by Scott Kurashige
This guest post is part of a series published in conjunction with the meeting of the American Studies Association in Denver. UC Press authors share insight into their research and stories that reflect this year’s conference theme, “Home/Not Home: Centering American Studies Where We Are.” We hope these personal glimpses into their scholarship will inspire a broad community of readers. Come back for new posts every day between now and November 20th.
On election night, I watched the returns along with millions of others across the nation. It was far closer than expected, said the reporters. Everything will come down to Michigan, said the pundits as the night wore on. One analyst zeroed in on Macomb County as the decisive site of swing voters. This was the birthplace of the Reagan Democrats, the blue-collar suburb that was produced by white flight from Detroit. I knew right then and there that it was game over for the anti-Trump side.
There is no better place to look than metro Detroit to understand the roots of the political and economic crises we face today. Detroit gave rise to the American Dream of boundless growth, upward mobility, and social stability. But antiblack discrimination, segregation, and repression made Detroit a herrenvolk democracy—an ultimately untenable situation that exploded in the Detroit Rebellion of 1967. “There is no such thing as moderate any more,” declared Francis Kornegay of the Detroit Urban League, “only militant and more militant.”
The entire system has been out of balance since the revolts of a half-century ago: the urban rebellions across the country; the Vietnamese war against American imperialism; the multinational corporate assault on the New Deal order; the radical social movements of Black Power and the New Left; and the white populist backlash against racial integration and liberal governance.
While the middle class was undone by neoliberalism, Detroit’s most observable feature remained racial polarization. Black Democrats took power in the city, while suburban white Republicans surrounded and contained it. Coleman A. Young made history as Detroit’s first Black mayor, but his election marked the city’s downfall in the eyes of many whites who refused to accept the legitimacy of a mayor they deemed an antiwhite racist.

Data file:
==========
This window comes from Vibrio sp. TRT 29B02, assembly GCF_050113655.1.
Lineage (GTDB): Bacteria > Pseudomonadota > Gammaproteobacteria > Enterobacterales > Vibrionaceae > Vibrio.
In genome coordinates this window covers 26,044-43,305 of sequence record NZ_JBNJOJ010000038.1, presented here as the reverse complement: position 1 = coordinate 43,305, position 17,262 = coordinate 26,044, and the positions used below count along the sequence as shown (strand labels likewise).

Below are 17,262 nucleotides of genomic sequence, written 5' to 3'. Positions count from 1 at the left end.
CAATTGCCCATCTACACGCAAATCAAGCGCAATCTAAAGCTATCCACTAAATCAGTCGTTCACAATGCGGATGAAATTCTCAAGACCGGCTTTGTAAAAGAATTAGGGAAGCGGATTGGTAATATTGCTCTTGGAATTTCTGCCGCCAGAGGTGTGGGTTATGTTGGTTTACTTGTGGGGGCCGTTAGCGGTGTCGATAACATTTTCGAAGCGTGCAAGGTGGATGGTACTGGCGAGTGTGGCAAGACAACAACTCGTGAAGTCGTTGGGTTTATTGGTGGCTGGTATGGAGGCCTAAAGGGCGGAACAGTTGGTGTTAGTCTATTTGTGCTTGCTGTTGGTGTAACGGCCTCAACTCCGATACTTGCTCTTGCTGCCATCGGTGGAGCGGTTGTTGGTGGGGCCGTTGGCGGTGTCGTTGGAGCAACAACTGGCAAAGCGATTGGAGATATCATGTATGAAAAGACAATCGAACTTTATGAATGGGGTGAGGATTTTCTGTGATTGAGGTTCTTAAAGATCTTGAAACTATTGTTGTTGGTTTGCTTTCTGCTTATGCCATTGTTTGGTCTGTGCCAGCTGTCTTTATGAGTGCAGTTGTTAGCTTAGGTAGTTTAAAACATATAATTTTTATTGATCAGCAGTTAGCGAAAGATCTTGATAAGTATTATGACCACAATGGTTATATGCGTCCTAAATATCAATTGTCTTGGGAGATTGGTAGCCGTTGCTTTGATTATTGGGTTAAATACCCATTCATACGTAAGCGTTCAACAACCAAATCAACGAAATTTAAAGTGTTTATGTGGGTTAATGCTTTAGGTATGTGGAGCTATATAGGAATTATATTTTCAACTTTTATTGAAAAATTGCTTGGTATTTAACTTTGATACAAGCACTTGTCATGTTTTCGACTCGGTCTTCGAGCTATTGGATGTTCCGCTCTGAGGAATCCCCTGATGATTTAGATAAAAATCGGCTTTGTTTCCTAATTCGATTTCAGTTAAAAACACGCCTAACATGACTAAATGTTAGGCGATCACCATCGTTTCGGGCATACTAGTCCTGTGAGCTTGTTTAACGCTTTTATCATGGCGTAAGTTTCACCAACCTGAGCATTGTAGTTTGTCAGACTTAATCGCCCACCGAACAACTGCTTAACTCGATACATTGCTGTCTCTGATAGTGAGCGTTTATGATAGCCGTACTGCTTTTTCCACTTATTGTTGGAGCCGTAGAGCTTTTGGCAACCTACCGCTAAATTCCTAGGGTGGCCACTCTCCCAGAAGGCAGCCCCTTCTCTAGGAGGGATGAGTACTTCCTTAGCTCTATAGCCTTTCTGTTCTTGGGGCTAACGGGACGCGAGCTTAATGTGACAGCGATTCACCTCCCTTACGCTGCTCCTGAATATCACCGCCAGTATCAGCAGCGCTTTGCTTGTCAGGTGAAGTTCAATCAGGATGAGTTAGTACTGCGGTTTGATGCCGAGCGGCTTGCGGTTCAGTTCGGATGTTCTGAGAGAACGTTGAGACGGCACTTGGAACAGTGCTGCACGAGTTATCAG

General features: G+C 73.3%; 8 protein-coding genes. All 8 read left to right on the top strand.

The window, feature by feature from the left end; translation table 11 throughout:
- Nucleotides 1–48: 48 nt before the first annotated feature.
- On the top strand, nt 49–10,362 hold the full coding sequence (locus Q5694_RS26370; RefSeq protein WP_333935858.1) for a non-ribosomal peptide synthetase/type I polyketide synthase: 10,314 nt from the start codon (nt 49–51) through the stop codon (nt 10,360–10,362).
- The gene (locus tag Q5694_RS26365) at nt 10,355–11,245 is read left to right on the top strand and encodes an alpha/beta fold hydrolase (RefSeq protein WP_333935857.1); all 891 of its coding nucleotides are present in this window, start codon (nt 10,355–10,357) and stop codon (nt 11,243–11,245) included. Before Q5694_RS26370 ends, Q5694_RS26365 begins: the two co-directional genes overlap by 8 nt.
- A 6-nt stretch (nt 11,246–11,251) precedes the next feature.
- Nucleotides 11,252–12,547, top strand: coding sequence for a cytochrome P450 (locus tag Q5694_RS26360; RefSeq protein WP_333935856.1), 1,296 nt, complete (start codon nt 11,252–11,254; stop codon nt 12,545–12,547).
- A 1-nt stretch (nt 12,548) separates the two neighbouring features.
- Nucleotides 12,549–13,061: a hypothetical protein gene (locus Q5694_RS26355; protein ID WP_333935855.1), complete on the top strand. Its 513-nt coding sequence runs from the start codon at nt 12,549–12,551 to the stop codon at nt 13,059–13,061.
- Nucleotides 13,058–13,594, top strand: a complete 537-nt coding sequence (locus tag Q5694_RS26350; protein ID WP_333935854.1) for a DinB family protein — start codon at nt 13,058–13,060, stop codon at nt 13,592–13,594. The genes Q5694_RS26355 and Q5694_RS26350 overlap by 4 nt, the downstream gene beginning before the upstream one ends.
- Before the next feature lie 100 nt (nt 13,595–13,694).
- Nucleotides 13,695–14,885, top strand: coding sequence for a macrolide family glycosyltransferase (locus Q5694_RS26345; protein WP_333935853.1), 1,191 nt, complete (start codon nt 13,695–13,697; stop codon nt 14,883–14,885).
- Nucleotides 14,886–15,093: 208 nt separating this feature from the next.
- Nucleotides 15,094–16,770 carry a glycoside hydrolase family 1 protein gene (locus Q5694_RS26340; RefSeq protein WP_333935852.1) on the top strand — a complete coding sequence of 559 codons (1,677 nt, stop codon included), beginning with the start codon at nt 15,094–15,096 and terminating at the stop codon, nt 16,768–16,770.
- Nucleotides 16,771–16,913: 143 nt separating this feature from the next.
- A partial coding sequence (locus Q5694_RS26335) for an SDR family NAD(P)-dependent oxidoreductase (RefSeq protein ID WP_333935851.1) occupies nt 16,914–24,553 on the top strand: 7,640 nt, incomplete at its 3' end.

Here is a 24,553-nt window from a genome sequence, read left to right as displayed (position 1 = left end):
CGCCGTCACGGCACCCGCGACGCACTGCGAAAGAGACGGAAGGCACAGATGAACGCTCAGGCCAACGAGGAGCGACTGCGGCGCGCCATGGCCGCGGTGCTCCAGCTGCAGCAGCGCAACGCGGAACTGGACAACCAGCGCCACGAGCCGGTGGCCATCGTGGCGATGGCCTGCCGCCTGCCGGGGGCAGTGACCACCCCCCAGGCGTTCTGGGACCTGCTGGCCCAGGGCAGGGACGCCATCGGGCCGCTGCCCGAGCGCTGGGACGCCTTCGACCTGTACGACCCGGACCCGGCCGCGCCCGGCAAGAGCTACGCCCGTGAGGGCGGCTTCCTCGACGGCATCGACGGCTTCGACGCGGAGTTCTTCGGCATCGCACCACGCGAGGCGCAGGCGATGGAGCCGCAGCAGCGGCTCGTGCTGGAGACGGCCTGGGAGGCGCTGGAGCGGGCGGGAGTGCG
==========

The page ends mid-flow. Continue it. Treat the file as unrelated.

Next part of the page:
As poverty and abandonment rose, local political control remained a source of Black pride and a legacy of Black Power in Detroit. Even that long established reality came undone as the financial crisis struck and the Tea Party wave led the GOP to sweep all three branches of state government in 2010. The state was positioned to take over Detroit, overturn governance by elections and majority rule, and impose privatization and austerity measures.
Post-Katrina New Orleans became the model for dispossession under “emergency management”: gentrification of the core, downsizing of the outer neighborhoods, and an overall gutting of the public sector. Tens of thousands of Detroiters lost access to water, while Flint saw its water system poisoned. All under a governor who considers himself a “moderate.”
My forthcoming book, The Fifty-Year Rebellion: Detroit and the Future of Race and Activism in America, is premised on showing how Detroit symbolizes the polarization of our society toward alternative futures: authoritarian plutocracy versus participatory democracy. Those who fear the former are advised to learn from Detroit’s ongoing history of not just resistance but also grassroots organizing to envision and actualize a more humane social order.
Scott Kurashige is Professor of American and Ethnic Studies at the University of Washington Bothell and co-author, with Grace Lee Boggs, of The Next American Revolution: Sustainable Activism for the Twenty-First Century. UC Press will publish The Fifty-Year Rebellion: Detroit and the Future of Race and Activism in America in Spring, 2017.
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